In contrast to the previous list, here are some things I would not expect to see revelation on, because these things should never change:
And yet this last set of things are the topics that we have received revelation on. Things that I would expect to be eternal and unchanging have... changed.
Regarding that second bullet: If there's one thing I wouldn't expect to change via revelation, it's the history of the preexistence. I was taught growing up that blacks were fence-sitters in the War in Heaven and that's why they can't hold the priesthood. How did this change? Did Marty McFly drive his DeLorean back to the preexistence and say "Hey, you guys! Get off the fence so you can have the priesthood in 1978!"
To drive the point home, here are the things that the church leaders have taken a rock-solid stance on:
Are these "prophets, seers, and revelators" really in the business of revealing truth, or are they just in the business of controlling people? Mainstream Christians find the above points very controlling and culty.
A very significant difference between Mormonism and Christianity is that Mormons completely refuse to display the cross in any way: on the walls of their homes or chapels, on the steeples of their meetinghouses, on necklaces, or as a gesture ("crossing oneself"). This is somewhat problematic when we examine this scripture in Matthew:
“And he that taketh not his cross, and followeth after me,” Jesus said, “is not worthy of me." -- Matthew 10:38
Also, this scripture:
"But far be it from me to boast except in the cross of our Lord Jesus Christ, by which the world has been crucified to me, and I to the world." -- Galatians 6:16
And this hymn (found in the LDS hymnbook):
"Onward Christian soldiers Marching as to war With the cross of Jesus Going on before."
Most Christians take these passages to heart and wear the cross as a way of showing that they are following after Jesus by "taking his cross upon them". Mormons don't. This leads many Christians to wonder how serious Mormons are about being followers of Jesus when they are unwilling to display the foremost symbol of Christianity.
Another example: here is a list of symbols used on veteran's gravestones. Note all the variations on the cross for the different Christian faiths. Note that the symbol for Mormons is the angel Moroni. If aliens from another planet were to visit a cemetery, they would logically conclude that all the cross-like symbols should be grouped together, but I doubt if they would put Mormons in the same group because their symbol is so different. (For that matter, the Community of Christ (formerly RLDS) symbol is quite different, too.)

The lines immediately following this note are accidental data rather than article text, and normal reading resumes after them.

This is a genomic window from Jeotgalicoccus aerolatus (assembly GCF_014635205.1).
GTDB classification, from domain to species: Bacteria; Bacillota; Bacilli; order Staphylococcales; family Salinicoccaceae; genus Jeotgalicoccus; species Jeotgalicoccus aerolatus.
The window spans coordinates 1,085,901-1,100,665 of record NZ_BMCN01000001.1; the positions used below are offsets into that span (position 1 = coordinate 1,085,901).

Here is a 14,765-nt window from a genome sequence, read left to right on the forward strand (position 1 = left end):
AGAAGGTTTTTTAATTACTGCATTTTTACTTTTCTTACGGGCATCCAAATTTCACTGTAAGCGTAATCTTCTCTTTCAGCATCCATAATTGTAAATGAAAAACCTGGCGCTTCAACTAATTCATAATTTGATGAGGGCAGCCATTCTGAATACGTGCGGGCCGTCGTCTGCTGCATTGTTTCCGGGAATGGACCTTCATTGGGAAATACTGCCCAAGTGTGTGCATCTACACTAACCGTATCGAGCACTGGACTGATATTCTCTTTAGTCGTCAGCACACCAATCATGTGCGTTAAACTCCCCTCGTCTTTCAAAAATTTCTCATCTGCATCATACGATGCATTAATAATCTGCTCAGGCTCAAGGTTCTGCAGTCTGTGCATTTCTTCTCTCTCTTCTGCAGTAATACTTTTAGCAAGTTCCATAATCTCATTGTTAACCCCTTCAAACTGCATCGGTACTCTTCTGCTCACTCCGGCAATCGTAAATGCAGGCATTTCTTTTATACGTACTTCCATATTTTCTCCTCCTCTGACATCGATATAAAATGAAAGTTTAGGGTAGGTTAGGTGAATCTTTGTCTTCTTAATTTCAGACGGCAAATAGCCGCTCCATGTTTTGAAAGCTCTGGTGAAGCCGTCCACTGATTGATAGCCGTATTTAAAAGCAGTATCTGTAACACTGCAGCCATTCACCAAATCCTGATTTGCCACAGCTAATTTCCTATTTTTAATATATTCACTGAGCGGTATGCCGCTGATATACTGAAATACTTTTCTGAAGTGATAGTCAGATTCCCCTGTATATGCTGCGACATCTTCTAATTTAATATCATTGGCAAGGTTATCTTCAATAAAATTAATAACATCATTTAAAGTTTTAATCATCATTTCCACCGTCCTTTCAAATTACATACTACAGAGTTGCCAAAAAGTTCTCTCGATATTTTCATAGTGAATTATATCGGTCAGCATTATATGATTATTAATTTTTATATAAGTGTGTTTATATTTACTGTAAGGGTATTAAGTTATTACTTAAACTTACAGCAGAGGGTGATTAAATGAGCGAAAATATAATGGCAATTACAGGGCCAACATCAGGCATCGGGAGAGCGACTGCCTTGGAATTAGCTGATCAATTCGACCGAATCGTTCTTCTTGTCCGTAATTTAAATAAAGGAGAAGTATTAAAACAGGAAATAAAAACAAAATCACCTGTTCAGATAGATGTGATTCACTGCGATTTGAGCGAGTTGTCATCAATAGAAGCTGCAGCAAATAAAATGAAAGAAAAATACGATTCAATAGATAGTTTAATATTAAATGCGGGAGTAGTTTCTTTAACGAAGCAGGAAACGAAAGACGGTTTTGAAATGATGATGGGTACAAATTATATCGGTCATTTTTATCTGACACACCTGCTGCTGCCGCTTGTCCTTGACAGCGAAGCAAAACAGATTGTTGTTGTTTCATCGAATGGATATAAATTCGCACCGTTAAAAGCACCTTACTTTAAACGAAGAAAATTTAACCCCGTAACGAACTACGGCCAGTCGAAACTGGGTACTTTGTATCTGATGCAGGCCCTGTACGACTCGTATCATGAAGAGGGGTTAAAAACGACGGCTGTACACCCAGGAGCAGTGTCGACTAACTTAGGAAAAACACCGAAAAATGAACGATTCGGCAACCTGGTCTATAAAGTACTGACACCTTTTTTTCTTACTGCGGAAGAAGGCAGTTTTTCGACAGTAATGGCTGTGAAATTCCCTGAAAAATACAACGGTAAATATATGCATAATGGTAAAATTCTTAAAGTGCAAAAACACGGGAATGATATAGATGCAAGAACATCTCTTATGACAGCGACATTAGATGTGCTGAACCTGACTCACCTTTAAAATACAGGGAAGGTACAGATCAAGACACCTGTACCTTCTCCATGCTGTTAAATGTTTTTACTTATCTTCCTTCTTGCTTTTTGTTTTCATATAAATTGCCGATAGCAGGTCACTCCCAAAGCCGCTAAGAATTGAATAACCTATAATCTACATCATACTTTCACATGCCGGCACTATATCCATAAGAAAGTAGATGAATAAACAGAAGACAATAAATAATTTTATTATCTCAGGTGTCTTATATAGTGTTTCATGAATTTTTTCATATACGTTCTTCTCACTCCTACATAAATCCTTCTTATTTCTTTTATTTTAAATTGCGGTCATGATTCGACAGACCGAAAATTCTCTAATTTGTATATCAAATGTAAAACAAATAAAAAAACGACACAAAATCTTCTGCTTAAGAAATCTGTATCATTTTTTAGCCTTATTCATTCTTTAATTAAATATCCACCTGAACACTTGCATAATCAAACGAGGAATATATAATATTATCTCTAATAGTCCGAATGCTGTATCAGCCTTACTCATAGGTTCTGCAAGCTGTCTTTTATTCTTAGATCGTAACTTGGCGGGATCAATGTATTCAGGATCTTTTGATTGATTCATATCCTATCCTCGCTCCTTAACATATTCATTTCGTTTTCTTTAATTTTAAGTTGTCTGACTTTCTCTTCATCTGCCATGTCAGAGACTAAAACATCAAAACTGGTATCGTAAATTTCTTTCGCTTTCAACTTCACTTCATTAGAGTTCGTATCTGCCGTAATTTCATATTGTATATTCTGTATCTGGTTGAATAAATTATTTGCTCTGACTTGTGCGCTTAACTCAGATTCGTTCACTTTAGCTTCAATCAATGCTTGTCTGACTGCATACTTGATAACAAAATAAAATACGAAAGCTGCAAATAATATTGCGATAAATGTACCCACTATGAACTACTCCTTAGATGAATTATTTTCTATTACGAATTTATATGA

A typical apologetic statement used by Mormons is to say "We celebrate his life and his resurrection, not his death. That's why we don't wear the symbol of the weapon used to kill him." But that "weapon" is the most quintessential symbol of Jesus' sacrifice that lies at the heart of Christianity. I seem to recall that Jesus' death is a pretty important part of the plan of salvation. Christians view the empty cross as a symbol of Christ triumphing over death, not a symbol of his death. They don't believe the cross killed him. They believe that it was on the cross that Christ set all mankind free.
By way of comparison, consider the following hypothetical statements:
How much sense to those statements make? Is there an (unofficial / unpublished) reason that has greater explanatory power? An anonymous Redditor gave this explanation:
"In Michael Reed's book "Banishing the Cross: The Emergence of a Mormon Taboo" he traces the development of LDS attitudes toward the symbol, and shows that the cross aversion in Mormon culture actually began as a means to disassociate the Church from Catholicism. Nothing more than that, a petty way to step away from Catholicism, all the other reasons that have surfaced as GA's attempt to resolve it is just one of the constant spins they have to do on history."
See also this Deseret News article: Sunstone speaker attempts to explain LDS 'aversion' to cross.
Mainstream Christianity teaches that Adam & Eve weren't content to obey God's commandment to not partake of the forbidden fruit; they wanted to become more than what God intended them to be and they were punished for it.